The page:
The core of gengo.js that manages i18n and l10n.
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README.md

gengo.js/core

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Build Status Dependency Status License Status Downloads Version

The core of gengo.js that manages i18n and l10n.

Documentation

See documentation.

Status

10/8/15

Another release!? Yup and it's going fast. 1.0.0-alpha.2 has already been released but expect more alphas to be released within this month. Also, I have released sails-hook-gengojs on npm which will allow you to use gengo.js in your Sails app as if it was built into Sails in the first place. In future releases expect gengo.js to move from alpha -> beta -> rc (release candidate). I will also be working on gengojs.com so expect that to happen soon as well! Well, happy coding!

10/6/15

Greetings! As promised, I have added documentation to the core and to the plugins. It should be self explanatory but if there is something that needs clarification then feel free to create an issue about it. As far as gengo.js is concernced, expect 1.0.0-alpha.2 to be released within this week or next (hopefully soon). I'll also be creating an example app with Sails so that it will show how gengo.js works. I do plan to create a sails hook that will replace the default i18n of sails so be watching! ;) In the mean time, please checkout the documentations of the plugins. Anyways, happy coding!

09/24/15:

Hey! First of all, apologies for any delays in gengo.js. I've been working on another project called Mr Doc. It's a tool that generates beautiful docs and I've improved it because I really needed a better way to document my source. So I hope to go through everything as I document them well. Some changes did occur as I was working on Mr. Doc. I've decided to move all gengo.js related projects from my personal Github account to a dedicated account. There, you will find everthing you need to work on gengo and contribute. Finally, I did generate the docs for the core so see Documentation. Well, that's all for now! Happy coding!

As of 8/29/15, I've decided to go through the core and the plugins and refine them so that it will be easier to create the docs and hopefully easier to understand how to create plugins.

Some from the docs below may still work as far as exporting plugins but the idea of internal API still needs some refinement.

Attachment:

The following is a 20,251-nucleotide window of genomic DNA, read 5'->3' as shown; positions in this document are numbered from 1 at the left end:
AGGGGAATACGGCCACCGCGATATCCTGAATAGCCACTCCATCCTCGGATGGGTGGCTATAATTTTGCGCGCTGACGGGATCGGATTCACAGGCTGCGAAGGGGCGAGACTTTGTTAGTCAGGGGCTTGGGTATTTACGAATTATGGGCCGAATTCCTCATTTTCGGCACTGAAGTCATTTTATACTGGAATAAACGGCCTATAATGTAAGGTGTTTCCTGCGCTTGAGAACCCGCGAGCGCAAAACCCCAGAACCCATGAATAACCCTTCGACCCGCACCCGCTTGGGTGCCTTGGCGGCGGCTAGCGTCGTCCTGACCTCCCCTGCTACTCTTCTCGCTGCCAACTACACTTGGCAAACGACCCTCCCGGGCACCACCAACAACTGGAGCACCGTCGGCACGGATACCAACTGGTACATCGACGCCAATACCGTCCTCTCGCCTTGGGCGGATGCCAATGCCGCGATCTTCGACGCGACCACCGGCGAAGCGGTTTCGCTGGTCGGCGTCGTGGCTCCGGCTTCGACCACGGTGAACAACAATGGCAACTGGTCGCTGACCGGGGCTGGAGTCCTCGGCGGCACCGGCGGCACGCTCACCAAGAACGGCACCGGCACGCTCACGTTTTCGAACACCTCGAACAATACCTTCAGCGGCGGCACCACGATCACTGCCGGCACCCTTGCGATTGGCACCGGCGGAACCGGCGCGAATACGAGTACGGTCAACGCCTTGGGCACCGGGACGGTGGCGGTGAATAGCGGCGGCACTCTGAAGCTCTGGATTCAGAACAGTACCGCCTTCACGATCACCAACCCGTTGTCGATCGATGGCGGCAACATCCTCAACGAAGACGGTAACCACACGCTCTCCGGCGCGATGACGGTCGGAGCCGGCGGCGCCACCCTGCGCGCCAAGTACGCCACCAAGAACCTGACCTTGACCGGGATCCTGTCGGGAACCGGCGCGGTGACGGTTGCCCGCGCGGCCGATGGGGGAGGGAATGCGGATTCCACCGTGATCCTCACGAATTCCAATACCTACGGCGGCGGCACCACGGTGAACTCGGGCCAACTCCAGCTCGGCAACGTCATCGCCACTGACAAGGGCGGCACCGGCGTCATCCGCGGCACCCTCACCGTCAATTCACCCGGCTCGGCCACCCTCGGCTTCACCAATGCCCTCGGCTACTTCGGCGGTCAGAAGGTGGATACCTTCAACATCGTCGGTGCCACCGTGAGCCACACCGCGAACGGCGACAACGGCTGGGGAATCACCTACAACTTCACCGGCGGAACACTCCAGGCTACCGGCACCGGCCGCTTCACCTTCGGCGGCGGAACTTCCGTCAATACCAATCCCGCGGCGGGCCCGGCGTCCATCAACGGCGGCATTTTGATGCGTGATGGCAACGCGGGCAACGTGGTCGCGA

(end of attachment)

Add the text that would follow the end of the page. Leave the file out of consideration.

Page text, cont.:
Introduction

gengojs-core is the actual core of gengo.js. It serves to be a server agnostic middle-ware supporting the popular servers such as Express, Koa, Hapi, and even more with ease. It is also modular-tastic, and easy to debug with less than 40 lines of source code according to sloc.

To get started, there are three things to know about how the core works:

  • Initialize
  • Ship
  • Parse

Initialize is the starting point of the core. It handles the initialization of the plugin's stack, options, and also the back-end. The reason the back-end is initialized first is because of the possible use of asynchronous programming needs. Note that if you are to create a plugin for the back-end, you will need to load every locale into memory so that the parser can readily use the data.

Ship is a function that applies the API to requests and also to the view. It begins by getting the locale from the client, letting the router know about the current URL path, applying the locale to the localization plugin, and finally assigning the API such as __ or __l (can be changed) to the objects that are provided by the request and response..

Parse is the final step in the core. It is called only when the API such as __('Hello') are used. In this step, the parser plugin must return the i18ned string.

So... you may be wondering why is the core a separate module from the rest? The reason is because having the core on its own allows you, developers, to create awesome plugins. I personally feel as if i18n modules are a bit limited in what it can do and myself as well.

Anyways, one thing to note is that this module should not be used on its own. The actual i18n library is gengo.js. If you want to extend the core to support server x, then here is where you want to do that but if you want to create the wrapper for server x, then gengo.js is where you would do that.

Getting Started

How gengo.js works is similar to how Hapi works in terms of creating plugins and how Grunt works in terms of options.